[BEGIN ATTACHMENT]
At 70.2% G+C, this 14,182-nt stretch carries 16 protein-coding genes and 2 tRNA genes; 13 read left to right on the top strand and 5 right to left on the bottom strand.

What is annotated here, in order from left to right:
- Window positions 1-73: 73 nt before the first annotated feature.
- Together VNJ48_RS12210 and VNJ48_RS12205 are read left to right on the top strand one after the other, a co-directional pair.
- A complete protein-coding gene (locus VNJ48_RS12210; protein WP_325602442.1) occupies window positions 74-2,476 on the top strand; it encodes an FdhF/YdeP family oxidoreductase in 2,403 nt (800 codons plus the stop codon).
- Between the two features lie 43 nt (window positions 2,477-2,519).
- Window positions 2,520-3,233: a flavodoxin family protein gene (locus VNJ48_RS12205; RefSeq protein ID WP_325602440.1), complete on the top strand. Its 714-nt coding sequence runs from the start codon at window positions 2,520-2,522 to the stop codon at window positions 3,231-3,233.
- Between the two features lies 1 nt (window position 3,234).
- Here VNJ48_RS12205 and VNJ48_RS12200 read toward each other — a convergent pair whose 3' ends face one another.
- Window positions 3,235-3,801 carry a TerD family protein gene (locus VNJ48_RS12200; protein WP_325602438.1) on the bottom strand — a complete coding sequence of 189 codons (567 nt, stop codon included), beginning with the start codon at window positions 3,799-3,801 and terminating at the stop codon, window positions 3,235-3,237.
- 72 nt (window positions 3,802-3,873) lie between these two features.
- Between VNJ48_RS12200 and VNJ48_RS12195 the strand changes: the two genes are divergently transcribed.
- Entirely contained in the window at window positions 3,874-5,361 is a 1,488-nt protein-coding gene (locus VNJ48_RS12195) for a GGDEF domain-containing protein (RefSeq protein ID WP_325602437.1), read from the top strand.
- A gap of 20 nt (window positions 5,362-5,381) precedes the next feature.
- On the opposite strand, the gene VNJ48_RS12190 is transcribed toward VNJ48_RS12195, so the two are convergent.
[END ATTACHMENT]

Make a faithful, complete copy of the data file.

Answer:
At 70.2% G+C, this 14,182-nt stretch carries 16 protein-coding genes and 2 tRNA genes; 13 read left to right on the top strand and 5 right to left on the bottom strand.

What is annotated here, in order from left to right:
- Window positions 1-73: 73 nt before the first annotated feature.
- Together VNJ48_RS12210 and VNJ48_RS12205 are read left to right on the top strand one after the other, a co-directional pair.
- A complete protein-coding gene (locus VNJ48_RS12210; protein WP_325602442.1) occupies window positions 74-2,476 on the top strand; it encodes an FdhF/YdeP family oxidoreductase in 2,403 nt (800 codons plus the stop codon).
- Between the two features lie 43 nt (window positions 2,477-2,519).
- Window positions 2,520-3,233: a flavodoxin family protein gene (locus VNJ48_RS12205; RefSeq protein ID WP_325602440.1), complete on the top strand. Its 714-nt coding sequence runs from the start codon at window positions 2,520-2,522 to the stop codon at window positions 3,231-3,233.
- Between the two features lies 1 nt (window position 3,234).
- Here VNJ48_RS12205 and VNJ48_RS12200 read toward each other — a convergent pair whose 3' ends face one another.
- Window positions 3,235-3,801 carry a TerD family protein gene (locus VNJ48_RS12200; protein WP_325602438.1) on the bottom strand — a complete coding sequence of 189 codons (567 nt, stop codon included), beginning with the start codon at window positions 3,799-3,801 and terminating at the stop codon, window positions 3,235-3,237.
- 72 nt (window positions 3,802-3,873) lie between these two features.
- Between VNJ48_RS12200 and VNJ48_RS12195 the strand changes: the two genes are divergently transcribed.
- Entirely contained in the window at window positions 3,874-5,361 is a 1,488-nt protein-coding gene (locus VNJ48_RS12195) for a GGDEF domain-containing protein (RefSeq protein ID WP_325602437.1), read from the top strand.
- A gap of 20 nt (window positions 5,362-5,381) precedes the next feature.
- On the opposite strand, the gene VNJ48_RS12190 is transcribed toward VNJ48_RS12195, so the two are convergent.